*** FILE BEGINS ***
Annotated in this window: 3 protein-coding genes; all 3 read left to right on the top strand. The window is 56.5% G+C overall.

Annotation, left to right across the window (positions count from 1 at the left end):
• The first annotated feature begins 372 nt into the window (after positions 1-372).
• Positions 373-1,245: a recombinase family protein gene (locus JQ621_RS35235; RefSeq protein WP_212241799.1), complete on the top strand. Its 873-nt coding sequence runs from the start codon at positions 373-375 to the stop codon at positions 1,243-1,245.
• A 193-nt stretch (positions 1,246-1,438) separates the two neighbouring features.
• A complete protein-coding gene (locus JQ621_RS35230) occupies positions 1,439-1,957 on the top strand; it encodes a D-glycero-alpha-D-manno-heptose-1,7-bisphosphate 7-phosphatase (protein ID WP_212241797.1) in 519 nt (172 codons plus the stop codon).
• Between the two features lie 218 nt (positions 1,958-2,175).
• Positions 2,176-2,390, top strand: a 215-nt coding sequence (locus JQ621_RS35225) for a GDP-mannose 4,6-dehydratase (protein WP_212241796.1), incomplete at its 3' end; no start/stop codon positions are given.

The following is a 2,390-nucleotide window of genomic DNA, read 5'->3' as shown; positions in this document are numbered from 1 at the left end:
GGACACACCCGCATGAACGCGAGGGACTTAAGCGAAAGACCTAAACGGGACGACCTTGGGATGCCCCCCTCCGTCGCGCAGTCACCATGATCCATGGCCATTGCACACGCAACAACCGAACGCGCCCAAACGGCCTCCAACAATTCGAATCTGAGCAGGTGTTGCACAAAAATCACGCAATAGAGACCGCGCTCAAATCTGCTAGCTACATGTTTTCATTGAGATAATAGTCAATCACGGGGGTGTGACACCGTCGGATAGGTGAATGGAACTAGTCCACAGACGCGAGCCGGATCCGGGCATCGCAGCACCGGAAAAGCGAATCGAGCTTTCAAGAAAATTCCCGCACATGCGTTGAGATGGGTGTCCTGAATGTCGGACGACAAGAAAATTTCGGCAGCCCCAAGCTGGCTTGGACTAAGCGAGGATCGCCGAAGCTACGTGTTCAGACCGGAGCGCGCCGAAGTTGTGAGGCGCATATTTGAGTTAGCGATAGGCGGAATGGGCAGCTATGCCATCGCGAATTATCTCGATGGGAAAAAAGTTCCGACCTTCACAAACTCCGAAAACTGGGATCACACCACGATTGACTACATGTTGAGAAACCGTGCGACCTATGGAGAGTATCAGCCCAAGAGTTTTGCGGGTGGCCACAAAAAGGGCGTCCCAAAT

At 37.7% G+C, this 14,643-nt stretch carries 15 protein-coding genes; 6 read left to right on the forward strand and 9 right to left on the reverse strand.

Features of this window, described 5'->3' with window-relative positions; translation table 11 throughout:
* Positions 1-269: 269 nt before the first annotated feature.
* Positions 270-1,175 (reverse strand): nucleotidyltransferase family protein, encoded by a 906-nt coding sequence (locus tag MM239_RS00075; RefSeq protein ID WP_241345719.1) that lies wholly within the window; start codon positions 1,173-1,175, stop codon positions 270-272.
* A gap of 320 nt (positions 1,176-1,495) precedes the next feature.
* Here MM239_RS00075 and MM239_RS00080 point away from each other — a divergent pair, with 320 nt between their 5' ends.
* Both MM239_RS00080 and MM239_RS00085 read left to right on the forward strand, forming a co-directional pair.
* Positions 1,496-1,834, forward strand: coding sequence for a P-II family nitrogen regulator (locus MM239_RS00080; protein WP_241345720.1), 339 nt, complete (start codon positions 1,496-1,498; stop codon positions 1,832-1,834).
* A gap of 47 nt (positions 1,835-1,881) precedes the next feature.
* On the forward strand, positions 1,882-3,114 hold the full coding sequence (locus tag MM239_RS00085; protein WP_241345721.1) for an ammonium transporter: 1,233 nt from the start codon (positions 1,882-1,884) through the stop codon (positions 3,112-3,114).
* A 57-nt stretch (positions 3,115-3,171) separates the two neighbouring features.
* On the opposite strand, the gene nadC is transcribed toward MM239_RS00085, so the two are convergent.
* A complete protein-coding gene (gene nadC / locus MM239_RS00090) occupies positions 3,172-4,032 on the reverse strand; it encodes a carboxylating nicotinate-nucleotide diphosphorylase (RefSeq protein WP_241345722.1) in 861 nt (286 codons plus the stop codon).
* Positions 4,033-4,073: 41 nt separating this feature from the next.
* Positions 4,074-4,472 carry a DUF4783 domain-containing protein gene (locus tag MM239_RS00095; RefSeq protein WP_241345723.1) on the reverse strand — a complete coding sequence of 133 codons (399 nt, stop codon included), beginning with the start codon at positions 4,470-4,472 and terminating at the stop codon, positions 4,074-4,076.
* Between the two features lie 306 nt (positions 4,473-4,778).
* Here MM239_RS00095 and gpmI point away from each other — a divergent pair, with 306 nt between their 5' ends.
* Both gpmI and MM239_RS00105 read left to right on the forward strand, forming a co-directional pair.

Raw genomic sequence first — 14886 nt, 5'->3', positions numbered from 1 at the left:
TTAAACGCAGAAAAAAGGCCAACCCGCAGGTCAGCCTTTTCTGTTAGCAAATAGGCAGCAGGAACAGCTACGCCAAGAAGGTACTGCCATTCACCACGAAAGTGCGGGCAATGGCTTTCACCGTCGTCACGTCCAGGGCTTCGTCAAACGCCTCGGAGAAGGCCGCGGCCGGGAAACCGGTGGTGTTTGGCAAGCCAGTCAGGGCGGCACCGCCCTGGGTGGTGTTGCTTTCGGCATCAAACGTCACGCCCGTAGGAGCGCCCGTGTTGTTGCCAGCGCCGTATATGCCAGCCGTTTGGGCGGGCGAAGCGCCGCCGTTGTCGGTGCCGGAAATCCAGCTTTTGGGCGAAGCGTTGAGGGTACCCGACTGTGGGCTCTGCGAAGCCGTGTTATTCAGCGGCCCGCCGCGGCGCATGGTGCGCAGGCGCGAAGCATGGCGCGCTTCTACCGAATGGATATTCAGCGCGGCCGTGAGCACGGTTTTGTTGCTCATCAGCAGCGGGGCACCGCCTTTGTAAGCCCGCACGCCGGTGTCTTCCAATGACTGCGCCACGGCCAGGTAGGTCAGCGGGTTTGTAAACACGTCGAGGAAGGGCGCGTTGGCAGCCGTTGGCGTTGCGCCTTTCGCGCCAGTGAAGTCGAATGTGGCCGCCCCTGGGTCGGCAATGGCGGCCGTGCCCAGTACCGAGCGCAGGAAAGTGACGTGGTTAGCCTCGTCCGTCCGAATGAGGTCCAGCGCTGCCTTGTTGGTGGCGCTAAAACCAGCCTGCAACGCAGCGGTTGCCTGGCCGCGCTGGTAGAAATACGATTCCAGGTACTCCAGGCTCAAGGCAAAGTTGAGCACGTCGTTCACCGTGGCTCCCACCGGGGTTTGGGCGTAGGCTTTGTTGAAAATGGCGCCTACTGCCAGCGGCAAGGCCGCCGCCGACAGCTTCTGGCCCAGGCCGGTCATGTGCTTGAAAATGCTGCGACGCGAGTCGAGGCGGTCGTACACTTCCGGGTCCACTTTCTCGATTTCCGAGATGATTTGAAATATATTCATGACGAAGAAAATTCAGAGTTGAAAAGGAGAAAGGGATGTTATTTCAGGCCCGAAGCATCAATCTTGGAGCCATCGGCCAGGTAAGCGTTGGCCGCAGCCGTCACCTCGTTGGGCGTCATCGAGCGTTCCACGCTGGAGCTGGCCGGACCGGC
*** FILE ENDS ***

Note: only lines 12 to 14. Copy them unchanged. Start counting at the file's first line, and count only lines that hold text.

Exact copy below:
Features of this window, described 5'->3' with window-relative positions; translation table 11 throughout:
* Positions 1-269: 269 nt before the first annotated feature.
* Positions 270-1,175 (reverse strand): nucleotidyltransferase family protein, encoded by a 906-nt coding sequence (locus tag MM239_RS00075; RefSeq protein ID WP_241345719.1) that lies wholly within the window; start codon positions 1,173-1,175, stop codon positions 270-272.